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the first real test of federal authority
In 1791, the U.S. Congress levied an excise tax on whiskey and other distilled spirits produced in the United States. Recommended by Treasury Secretary Alexander Hamilton as a means of raising revenue and reducing the national debt, the tax rate was set at 6 to 18 dents per gallon, with smaller distillers often paying more than twice per gallon what larger producers paid. All payments had to be made in cash to the Federal revenue officer appointed for the distiller's county. The law also required all stills to be registered.
Large, commercial distillers in the eastern United States generally accepted the new excise tax since they could pass its cost onto their cash-paying customers, but most smaller producers west of the Appalachian and Allegheny Mountains opposed it. While eastern farmers could readily transport their grain to market, westerners faced the hard task of moving their crops great distances to the east over the mountains along poor dirt roads. Given this difficulty, many frontier farmers distilled their surplus grain into more easily transportable whiskey. And, since whiskey was often the only source of cash for many western farmers, the excise tax was, according to them, a direct assault on their already meager profits. To make matters worse, the law required that those cited for failure to pay the tax had to appear in distant Federal, rather than local, courts. In Pennsylvania, for example, the only Federal courthouse was in Philadelphia, some 300 miles away from the small frontier settlement of Pittsburgh.
Many western distillers refused to pay the tax, and some went so far as to harass agents sent to collect the taxes. The most vocal and violent opposition came from Allegheny, Fayette, Washington, and Westmoreland counties in western Pennsylvania, where almost one-fourth of the nation's distilleries were located. The tarring and feathering of tax collectors became almost common, as did the harassment of anyone who was suspected of helping the collectors, and the destruction of homes belonging to collectors and supporters.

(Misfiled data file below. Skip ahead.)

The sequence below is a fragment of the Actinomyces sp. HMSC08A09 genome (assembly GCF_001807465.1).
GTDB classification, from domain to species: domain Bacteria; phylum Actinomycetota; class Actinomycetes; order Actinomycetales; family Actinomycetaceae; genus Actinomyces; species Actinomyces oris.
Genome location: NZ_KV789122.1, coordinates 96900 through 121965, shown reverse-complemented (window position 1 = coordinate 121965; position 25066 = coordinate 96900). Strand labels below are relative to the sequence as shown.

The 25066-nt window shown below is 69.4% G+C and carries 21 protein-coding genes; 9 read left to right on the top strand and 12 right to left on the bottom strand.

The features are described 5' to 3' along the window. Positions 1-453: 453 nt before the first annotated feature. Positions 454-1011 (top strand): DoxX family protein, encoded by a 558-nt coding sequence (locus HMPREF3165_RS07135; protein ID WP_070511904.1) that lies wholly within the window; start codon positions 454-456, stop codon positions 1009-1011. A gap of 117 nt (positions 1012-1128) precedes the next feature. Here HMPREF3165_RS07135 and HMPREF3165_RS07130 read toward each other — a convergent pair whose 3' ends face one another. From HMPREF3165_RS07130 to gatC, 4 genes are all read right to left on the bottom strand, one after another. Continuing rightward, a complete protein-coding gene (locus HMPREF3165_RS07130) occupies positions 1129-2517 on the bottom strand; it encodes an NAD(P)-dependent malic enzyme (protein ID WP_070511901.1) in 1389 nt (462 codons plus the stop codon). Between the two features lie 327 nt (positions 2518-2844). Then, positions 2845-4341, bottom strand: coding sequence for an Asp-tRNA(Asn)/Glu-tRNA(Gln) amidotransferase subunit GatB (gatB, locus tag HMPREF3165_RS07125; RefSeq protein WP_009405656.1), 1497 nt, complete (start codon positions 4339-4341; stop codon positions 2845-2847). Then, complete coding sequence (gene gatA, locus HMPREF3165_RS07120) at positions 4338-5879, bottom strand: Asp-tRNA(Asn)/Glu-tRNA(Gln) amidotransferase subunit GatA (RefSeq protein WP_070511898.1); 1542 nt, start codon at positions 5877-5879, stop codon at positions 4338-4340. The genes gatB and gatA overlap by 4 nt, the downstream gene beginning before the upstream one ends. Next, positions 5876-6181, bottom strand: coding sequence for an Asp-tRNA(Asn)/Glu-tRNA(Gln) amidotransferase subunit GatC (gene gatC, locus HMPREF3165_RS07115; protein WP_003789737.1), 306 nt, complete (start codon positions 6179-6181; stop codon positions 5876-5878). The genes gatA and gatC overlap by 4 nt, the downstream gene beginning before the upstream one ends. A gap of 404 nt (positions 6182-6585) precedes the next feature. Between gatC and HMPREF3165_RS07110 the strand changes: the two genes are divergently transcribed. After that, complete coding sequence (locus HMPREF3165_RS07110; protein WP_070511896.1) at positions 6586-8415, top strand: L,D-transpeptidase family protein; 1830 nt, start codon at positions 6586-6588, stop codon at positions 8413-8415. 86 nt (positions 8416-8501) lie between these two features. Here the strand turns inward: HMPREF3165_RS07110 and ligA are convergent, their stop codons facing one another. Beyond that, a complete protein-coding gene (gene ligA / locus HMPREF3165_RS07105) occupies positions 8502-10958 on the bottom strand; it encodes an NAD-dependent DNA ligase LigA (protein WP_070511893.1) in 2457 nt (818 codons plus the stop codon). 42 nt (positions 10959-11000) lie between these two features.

President George Washington took notice of the resistance to the whiskey tax and issued a proclamation on September 15, 1792, condemning interference with the "operation of the laws of the United States for raising revenue upon spirits distilled within the same." The proclamation went largely unheeded, however, and many government officials, including Alexander Hamilton, urged Washington to use the military to enforce the tax and restore peace in Pennsylvania. Washington refused to employ federal troops, but did place state militia units on "standby status."
Full-scale rebellion broke out in July 1794, when federal officials attempted to arrest leaders of the anti-tax movement. A series of bitter fights between U.S. marshals and rebels ensued, and several people were killed or wounded. On August 2, President Washington met with his Cabinet and the Governor of Pennsylvania, Thomas Mifflin, to consider the situation, and on August 7 he issued a proclamation calling on the rebels "to disperse and retire peaceably to their respective abodes." Fearing expansion of hostilities beyond western Pennsylvania, Alexander Hamilton suggested the use of military force, but Washington chose to put state militia on the ready instead. He also sent negotiators (Attorney General William Bradford, Senator James Ross of Pennsylvania, and Pennsylvania Supreme Court justice Jasper Yeates), who met with a 15-member "rebel committee" in late August and early September.
Negotiations failed to end the conflict, however, and on September 19, 1794, George Washington became the only sitting U.S. President to personally lead troops in the field when he led a 13,000-man militia force on a nearly month-long march west over the Allegheny Mountains from Carlisle to the town of Bedford. Upon reaching Bedford he turned command of the force over to General Henry Lee, with whom he left instructions to combat those "who may be found in arms in opposition to the National will and authority" and "to aid and support the civil Magistrate in bringing offenders to justice."
In late October 1794, the federalized militia entered the western counties of Pennsylvania and sought out the whiskey rebels. By mid-November, the militia had arrested 150 rebels, including 20 prominent leaders of the insurrection. Under the President's authority, General Lee issued a general pardon on November 29th for all those who had taken part "in the wicked and unhappy tumults and disturbances lately existing," with the exception of 33 men named in the document. While most of the militia returned home, a regiment occupied the area until the following spring, and organized opposition to the tax evaporated. Two men were subsequently convicted of treason, but both were pardoned by Washington, as were all others still in custody or under indictment.
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This page was last updated on August 30, 2018.